Some people have told me I’m too nice to people, but that sounds wrong. I don’t feel like I’m a nice person or even a patient person. But I guess I am compared to others. This week I thought about it after I read about the Dancing with the Stars episode this week when anti-Lochte protestors rushed the stage after his performance.
In case you haven’t heard…
Ryan Lochte, the infamous Olympic swimmer who got drunk and trashed a gas station bathroom and lied rather than admitting he screwed up. A stupid move, yes. A stupid one indeed. in an attempt to repair his public image, he joined in the DWTS troupe. His song of choice, “Call Me Irresponsible,” a nod to his, well, stupidity, had him acknowledging his mistake in Rio and trying to make light of what is essentially an international conundrum. And in the traditional practice of modern society, after his performance protestors rushed the stage to boo him. They were tackled and escorted from the studio.
I don’t know if I’m stupid or mad, but I feel a little bad for Lochte. Not because he’s getting so much flack for his failure, but because he made a mistake that ruined his reputation and now he has to earn back the trust of both the American and Brazilian people.
There’s a little girl in our Tiny Tots class. A moderately nice girl but one that struggles with listening and sharing. Every day one of the teachers tells her not to do something, whether it’s running in the classroom, taking toys away from other kids or talking when she isn’t supposed to. A few days ago she had gotten herself into a lot of trouble. Enough trouble that she had to wait an additional five minutes before she could go play in the playground with the other kids. I waited in the classroom with her and of course she’s crying, saying she’ll listen. She’s saying this as she’s crawling around on the carpet even though she’s supposed to be sitting in one spot. I felt bad for her because I knew her heart was in the right place. She didn’t mean to hurt anyone. She just doesn’t think about her actions. Granted, she’s a little kid and Lochte isn’t a kid, but I still feel it has the same context.
Sometimes people screw up. Sometimes they screw up royally.
But personally I don’t think people should be demonized even more than they’ve already done to themselves. I know, they screwed up and if someone did something that dumb to me I’d probably be the first person to jab them in the eye with a soldering iron. But I mean this all metaphorically. I’d want to stab them, but the more likely outcome would be me wallowing in my anger for the rest of my life or forget I was even upset after a few months.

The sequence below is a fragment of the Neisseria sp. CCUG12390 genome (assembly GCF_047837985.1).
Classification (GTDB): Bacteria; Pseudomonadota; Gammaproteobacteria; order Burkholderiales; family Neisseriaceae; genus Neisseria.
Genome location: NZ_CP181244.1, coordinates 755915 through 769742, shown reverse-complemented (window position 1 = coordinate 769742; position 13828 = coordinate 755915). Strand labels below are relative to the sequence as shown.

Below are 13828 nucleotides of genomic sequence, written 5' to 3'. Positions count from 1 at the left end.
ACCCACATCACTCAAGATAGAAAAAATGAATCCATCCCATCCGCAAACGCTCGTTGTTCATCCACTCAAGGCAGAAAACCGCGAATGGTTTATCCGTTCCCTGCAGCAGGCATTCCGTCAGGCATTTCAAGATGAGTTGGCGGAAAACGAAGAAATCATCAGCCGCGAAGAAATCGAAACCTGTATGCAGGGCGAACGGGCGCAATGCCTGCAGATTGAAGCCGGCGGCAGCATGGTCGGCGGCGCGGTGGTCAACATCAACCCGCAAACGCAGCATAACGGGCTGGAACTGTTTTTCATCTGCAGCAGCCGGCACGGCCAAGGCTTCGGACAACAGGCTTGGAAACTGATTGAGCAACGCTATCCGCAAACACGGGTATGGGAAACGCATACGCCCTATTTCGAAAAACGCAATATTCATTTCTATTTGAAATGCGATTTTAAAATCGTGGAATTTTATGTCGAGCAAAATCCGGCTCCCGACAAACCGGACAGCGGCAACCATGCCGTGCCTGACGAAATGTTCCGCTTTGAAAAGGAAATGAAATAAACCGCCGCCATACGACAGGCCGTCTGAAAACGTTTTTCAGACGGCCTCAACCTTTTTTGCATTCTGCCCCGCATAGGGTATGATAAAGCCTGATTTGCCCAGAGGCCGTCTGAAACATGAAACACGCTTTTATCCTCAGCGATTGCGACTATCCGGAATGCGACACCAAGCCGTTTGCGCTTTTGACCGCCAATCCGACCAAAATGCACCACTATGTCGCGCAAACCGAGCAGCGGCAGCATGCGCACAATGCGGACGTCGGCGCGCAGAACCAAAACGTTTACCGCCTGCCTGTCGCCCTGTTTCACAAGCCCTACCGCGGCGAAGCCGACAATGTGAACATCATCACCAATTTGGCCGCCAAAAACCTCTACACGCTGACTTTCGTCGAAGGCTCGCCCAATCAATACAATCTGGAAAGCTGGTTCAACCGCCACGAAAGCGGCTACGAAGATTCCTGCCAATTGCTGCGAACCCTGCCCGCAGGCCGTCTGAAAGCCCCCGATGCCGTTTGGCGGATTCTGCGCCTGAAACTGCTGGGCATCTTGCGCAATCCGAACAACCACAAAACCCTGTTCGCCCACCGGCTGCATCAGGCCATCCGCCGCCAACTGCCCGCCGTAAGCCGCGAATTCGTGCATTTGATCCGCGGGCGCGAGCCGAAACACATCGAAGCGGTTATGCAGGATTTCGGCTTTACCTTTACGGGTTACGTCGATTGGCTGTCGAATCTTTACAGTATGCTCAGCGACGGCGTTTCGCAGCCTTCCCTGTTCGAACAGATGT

This isn’t to say they should get away with their wrongdoings.
There are four kinds of criminals in my opinion: people who deny they did anything wrong, those that know they did something wrong and are proud of it, people who admit they did something wrong but don’t understand the gravity of the situation or what exactly happened, and those that know they screwed up and take responsibility for their actions. All of them should be punished, of course, because without punishment it sets a bad example for others. The first two kinds of criminals I wouldn’t bat an eye at them. The third kind frustrates me. But the last ones, the ones that make you think, “I wish you hadn’t done that to yourself,” those are the ones that have my sympathy. Not mercy, but sympathy.
Ryan Lochte has a long way to go. I think he falls between category three and four. He knows he did wrong but he’s trying to make a joke out of it a little too soon. It’s an international incident. This is how wars are started. We can make jokes about it, but you can’t, Ryan Lochte. Give it a few years.
On a fourth-cousin thrice removed level related topic, Jimmy Fallon received criticism for humanizing Donald Trump in an interview recently. Although there is not official DNA evidence to support this theory, Trump is technically a human. So I suppose that could warrant treating him as such. But it’s not Fallon job to take Trump seriously. Some people suggest Fallon could have balanced comedy with serious journalism, but is Fallon a journalist? I mean this as a genuine question. Fallon makes people laugh. He seems like one of those guys who treats everyone kindly. Fallon probably would have done the same with Hitler. But before you go condemning Fallon for treating such heinous dictators like people, which I wouldn’t, I think we should take a moment and think, “Man. Jimmy Fallon is nice to EVERYONE, even if he doesn’t like them. That’s amazing.” Because Lord knows I’m not nice to everyone. Especially people I don’t like.
Condemning all sinners to Hell. Isn’t that why people hate Christianity?
What do you think? Should Ryan Lochte be publically shamed? Is he worthy of sympathy? What about Jimmy Fallon? Should he have chastised Trump or is that not his job? Voice your opinion below and as always please keep it civil.